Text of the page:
The Hamster1 got off to a solid start with the bat in the first two games, notching three hits and two walks, while also doubling (to two) his stolen-base total from last April. His performance pales in comparison to, say, Justin Smoak’s torrid start, but it’s still encouraging given the unmitigated disaster that was April-July 2013. It took Hamilton six games to get more than one hit last year, and it wasn’t until game nine that he tallied knocks on consecutive days.
Of course, all that praise ignores the rubber match of the series, when Hamilton finally faced a southpaw and was predictably dreadful. He struck out in all four at-bats Wednesday, making him the AL’s first Golden Sombrero recipient of 2014.
Aybar, Kendrick, and Calhoun
When your auxiliary parts go a combined 3-for-32 with zero walks in a series, it can be difficult to win. Howie Kendrick also treated us with an E4 on Monday that led to an unearned run.
I really hope that at some point in the season I’m able to do a David Freese Feats section, but at the moment the idea seems laughable. The ghost of Troy Glaus was hard at work to make the Angels’ new third baseman look downright terrible in the season’s first series, complete with gaffes on the field
Tagging 101: Never reach for a runner, let him come to you.
Somehow this was scored a hit.
… and on the base paths
In the “follies, non-GIF” category he’s had three moderately slow rollers come his way that he’s simply pocketed, only one of which came off the bat of a guy (Robinson Cano) who’s even moderately quick—the others were courtesy of catcher Mike Zunino and Corey “Broken Knees” Hart. I had some worries about Freese’s defense, but I didn’t expect quite this level of incompetence. He did redeem himself a bit with this barehand play Wednesday night, but I’m still worried.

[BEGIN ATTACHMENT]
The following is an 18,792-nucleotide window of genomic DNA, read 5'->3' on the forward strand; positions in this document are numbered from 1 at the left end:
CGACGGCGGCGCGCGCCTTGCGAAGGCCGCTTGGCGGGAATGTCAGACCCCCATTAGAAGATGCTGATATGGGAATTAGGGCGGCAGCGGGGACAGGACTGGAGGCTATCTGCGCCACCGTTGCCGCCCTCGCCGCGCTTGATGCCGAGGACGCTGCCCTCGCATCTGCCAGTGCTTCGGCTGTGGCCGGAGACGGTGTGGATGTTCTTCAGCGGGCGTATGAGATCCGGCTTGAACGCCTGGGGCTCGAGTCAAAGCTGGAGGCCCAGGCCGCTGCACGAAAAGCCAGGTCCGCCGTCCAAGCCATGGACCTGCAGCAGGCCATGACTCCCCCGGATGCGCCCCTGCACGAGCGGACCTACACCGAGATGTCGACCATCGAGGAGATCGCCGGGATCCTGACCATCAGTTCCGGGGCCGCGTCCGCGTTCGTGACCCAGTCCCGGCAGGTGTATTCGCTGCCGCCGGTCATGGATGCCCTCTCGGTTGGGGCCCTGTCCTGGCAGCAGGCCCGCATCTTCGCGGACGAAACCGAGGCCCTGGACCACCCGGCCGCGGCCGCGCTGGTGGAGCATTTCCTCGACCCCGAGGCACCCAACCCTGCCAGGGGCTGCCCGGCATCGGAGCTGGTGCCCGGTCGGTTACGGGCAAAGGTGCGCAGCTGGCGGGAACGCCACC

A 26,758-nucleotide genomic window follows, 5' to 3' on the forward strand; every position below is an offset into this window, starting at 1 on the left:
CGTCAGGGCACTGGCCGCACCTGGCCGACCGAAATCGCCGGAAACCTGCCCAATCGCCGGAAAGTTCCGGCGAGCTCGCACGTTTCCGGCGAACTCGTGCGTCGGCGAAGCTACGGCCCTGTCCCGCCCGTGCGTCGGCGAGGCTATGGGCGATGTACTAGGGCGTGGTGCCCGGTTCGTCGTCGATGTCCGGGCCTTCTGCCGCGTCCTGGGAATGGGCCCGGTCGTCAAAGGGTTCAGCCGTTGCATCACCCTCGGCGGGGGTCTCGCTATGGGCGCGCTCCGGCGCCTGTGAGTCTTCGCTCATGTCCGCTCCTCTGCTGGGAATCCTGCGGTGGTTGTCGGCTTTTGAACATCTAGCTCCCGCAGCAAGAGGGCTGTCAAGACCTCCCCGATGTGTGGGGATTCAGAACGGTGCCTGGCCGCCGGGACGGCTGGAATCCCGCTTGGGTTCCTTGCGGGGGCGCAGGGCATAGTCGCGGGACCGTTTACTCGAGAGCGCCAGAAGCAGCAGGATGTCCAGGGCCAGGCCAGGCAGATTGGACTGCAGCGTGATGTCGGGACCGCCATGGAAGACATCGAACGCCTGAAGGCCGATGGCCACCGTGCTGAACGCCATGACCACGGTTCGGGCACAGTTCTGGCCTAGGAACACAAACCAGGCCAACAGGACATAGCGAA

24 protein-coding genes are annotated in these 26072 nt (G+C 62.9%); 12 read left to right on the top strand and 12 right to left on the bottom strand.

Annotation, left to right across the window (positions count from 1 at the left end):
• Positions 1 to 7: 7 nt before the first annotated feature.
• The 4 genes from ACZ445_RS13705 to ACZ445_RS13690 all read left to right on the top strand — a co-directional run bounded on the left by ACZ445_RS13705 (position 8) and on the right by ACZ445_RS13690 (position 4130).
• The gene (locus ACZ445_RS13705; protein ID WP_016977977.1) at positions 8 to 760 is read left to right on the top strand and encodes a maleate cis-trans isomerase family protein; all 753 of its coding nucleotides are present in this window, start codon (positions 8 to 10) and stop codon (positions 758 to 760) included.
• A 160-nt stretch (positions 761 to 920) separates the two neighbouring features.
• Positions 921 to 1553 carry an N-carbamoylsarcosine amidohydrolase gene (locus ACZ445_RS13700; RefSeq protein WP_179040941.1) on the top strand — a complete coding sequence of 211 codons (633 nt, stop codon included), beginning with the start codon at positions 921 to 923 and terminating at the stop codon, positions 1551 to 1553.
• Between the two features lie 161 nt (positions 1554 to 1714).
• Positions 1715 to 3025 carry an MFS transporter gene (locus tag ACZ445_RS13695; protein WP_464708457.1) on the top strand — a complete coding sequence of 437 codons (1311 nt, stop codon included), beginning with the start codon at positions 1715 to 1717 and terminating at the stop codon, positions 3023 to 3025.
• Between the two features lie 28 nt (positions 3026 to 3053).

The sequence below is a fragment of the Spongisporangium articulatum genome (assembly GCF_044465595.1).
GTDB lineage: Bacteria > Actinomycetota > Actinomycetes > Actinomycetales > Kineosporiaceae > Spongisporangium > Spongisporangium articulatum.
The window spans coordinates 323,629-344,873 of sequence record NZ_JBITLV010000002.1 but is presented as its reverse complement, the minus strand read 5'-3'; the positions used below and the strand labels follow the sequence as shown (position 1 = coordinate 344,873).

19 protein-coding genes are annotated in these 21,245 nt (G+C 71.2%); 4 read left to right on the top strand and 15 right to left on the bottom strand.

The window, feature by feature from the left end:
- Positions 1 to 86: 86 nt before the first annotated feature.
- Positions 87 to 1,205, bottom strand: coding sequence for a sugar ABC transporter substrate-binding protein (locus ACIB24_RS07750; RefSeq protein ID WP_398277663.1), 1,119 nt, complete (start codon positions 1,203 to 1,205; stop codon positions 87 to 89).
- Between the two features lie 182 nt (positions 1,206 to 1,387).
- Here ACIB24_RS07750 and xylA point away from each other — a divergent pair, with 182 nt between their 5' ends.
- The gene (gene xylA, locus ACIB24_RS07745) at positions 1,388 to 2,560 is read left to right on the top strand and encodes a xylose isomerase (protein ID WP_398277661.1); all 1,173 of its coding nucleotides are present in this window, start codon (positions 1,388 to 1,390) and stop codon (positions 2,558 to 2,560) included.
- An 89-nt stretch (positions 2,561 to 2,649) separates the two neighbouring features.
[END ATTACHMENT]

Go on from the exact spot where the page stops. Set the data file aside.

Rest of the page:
At the plate, Freese has continued perfecting the Brandon Wood impression he had going in Tempe—where he managed just one extra-base hit in 63 plate appearances—tallying a solitary bloop knock and a walk (along with two Ks) in the series.
Are three games and a lousy spring enough to warrant panic? No, of course not. But negative first impressions are incredibly difficult to shake off. Just ask Mr. “I Want To Die” up there.
Josh Hamilton’s defense
I have no doubt that Hamilton is still a good defender—he made a play Tuesday that would’ve 360-ed J.B. Shuck—but it could be a while before he fully acclimates to left field. The Halos had to endure his growing pains on both Monday and Tuesday nights, as his lack of familiarity with the space led to two badly played fly balls:
Jersey to jersey
No fault to Hamilton here for not making the catch, but from the replay it seems that he was surprised to hit the warning track when he did. The moment his foot hits the dirt he abandons catching it to brace for impact. If he knew where the track was, he could’ve either used it to time a jump—the ball hits the wall inches from his left hand—or he could’ve established when to pull up and likely held the batter to a double. As it happened, Mike Trout had to sprint over to get the ball in.